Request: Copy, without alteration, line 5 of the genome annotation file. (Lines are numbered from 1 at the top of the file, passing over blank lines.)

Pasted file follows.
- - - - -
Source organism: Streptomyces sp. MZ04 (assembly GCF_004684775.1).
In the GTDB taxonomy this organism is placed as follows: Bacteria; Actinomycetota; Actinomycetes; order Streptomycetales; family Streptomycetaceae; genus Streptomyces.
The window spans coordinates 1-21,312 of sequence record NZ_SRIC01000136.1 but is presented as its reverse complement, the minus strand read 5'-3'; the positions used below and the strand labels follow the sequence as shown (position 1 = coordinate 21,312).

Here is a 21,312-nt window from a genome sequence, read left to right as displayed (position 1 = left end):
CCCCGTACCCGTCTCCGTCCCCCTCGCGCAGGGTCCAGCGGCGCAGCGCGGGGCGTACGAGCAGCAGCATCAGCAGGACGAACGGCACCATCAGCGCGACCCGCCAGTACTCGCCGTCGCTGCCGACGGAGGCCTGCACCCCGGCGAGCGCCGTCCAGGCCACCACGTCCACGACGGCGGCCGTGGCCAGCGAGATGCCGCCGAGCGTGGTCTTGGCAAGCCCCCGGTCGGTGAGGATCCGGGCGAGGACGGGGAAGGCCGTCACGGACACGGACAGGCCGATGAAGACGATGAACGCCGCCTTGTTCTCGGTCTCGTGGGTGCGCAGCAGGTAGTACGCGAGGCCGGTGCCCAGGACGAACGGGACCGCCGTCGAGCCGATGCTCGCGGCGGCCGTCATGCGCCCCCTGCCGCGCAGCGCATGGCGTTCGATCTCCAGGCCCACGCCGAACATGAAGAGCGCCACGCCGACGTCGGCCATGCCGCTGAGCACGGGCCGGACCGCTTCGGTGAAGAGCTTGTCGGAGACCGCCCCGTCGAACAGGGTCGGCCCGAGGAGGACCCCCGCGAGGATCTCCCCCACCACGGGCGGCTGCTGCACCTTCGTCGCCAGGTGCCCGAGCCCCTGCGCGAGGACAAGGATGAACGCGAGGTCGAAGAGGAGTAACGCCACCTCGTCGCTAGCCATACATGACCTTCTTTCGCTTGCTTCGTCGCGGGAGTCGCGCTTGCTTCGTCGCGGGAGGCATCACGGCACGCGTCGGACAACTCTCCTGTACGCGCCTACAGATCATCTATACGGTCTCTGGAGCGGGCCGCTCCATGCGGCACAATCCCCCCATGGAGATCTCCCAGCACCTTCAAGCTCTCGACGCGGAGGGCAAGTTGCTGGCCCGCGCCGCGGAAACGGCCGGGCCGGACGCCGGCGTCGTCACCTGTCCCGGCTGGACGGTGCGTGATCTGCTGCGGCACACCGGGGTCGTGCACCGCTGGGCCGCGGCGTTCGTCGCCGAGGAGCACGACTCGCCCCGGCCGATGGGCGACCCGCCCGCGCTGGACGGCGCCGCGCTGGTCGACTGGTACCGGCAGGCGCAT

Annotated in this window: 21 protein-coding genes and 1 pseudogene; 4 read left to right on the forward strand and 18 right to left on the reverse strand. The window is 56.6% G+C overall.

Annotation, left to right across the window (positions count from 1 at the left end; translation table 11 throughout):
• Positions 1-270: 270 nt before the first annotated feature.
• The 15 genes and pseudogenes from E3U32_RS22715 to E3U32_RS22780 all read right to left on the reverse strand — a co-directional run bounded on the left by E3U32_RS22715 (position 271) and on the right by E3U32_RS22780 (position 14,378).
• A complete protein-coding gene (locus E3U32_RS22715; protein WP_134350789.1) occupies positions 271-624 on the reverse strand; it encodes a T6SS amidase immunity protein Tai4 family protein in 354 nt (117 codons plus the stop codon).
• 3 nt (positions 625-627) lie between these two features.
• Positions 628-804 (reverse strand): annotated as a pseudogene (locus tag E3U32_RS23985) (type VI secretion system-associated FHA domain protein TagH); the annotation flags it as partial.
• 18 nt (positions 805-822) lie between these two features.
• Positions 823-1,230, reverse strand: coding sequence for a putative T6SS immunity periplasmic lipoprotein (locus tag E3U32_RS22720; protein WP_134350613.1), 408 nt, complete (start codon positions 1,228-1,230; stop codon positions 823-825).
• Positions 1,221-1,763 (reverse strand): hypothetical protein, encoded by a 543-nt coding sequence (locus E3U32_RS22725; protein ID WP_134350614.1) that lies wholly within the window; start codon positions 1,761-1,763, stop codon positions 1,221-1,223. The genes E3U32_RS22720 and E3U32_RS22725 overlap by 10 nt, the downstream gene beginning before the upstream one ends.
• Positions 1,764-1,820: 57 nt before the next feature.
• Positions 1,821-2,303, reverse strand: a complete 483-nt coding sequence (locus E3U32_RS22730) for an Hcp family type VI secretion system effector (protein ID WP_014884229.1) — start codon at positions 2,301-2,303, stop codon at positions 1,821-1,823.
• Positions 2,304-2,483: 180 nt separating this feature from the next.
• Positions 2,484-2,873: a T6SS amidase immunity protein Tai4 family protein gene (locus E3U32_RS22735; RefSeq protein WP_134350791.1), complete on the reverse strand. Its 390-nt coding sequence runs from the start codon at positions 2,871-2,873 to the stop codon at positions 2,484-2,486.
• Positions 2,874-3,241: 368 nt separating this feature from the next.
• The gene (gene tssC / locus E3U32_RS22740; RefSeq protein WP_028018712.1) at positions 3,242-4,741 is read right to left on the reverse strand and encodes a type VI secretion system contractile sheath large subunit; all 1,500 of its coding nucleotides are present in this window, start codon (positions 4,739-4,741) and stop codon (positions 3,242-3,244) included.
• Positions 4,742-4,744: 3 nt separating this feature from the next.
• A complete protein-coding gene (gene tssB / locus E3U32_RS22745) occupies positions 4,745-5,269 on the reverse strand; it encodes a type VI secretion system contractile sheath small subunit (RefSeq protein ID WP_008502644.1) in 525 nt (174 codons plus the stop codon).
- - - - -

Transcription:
CCCCGTACCCGTCTCCGTCCCCCTCGCGCAGGGTCCAGCGGCGCAGCGCGGGGCGTACGAGCAGCAGCATCAGCAGGACGAACGGCACCATCAGCGCGACCCGCCAGTACTCGCCGTCGCTGCCGACGGAGGCCTGCACCCCGGCGAGCGCCGTCCAGGCCACCACGTCCACGACGGCGGCCGTGGCCAGCGAGATGCCGCCGAGCGTGGTCTTGGCAAGCCCCCGGTCGGTGAGGATCCGGGCGAGGACGGGGAAGGCCGTCACGGACACGGACAGGCCGATGAAGACGATGAACGCCGCCTTGTTCTCGGTCTCGTGGGTGCGCAGCAGGTAGTACGCGAGGCCGGTGCCCAGGACGAACGGGACCGCCGTCGAGCCGATGCTCGCGGCGGCCGTCATGCGCCCCCTGCCGCGCAGCGCATGGCGTTCGATCTCCAGGCCCACGCCGAACATGAAGAGCGCCACGCCGACGTCGGCCATGCCGCTGAGCACGGGCCGGACCGCTTCGGTGAAGAGCTTGTCGGAGACCGCCCCGTCGAACAGGGTCGGCCCGAGGAGGACCCCCGCGAGGATCTCCCCCACCACGGGCGGCTGCTGCACCTTCGTCGCCAGGTGCCCGAGCCCCTGCGCGAGGACAAGGATGAACGCGAGGTCGAAGAGGAGTAACGCCACCTCGTCGCTAGCCATACATGACCTTCTTTCGCTTGCTTCGTCGCGGGAGTCGCGCTTGCTTCGTCGCGGGAGGCATCACGGCACGCGTCGGACAACTCTCCTGTACGCGCCTACAGATCATCTATACGGTCTCTGGAGCGGGCCGCTCCATGCGGCACAATCCCCCCATGGAGATCTCCCAGCACCTTCAAGCTCTCGACGCGGAGGGCAAGTTGCTGGCCCGCGCCGCGGAAACGGCCGGGCCGGACGCCGGCGTCGTCACCTGTCCCGGCTGGACGGTGCGTGATCTGCTGCGGCACACCGGGGTCGTGCACCGCTGGGCCGCGGCGTTCGTCGCCGAGGAGCACGACTCGCCCCGGCCGATGGGCGACCCGCCCGCGCTGGACGGCGCCGCGCTGGTCGACTGGTACCGGCAGGCGCAT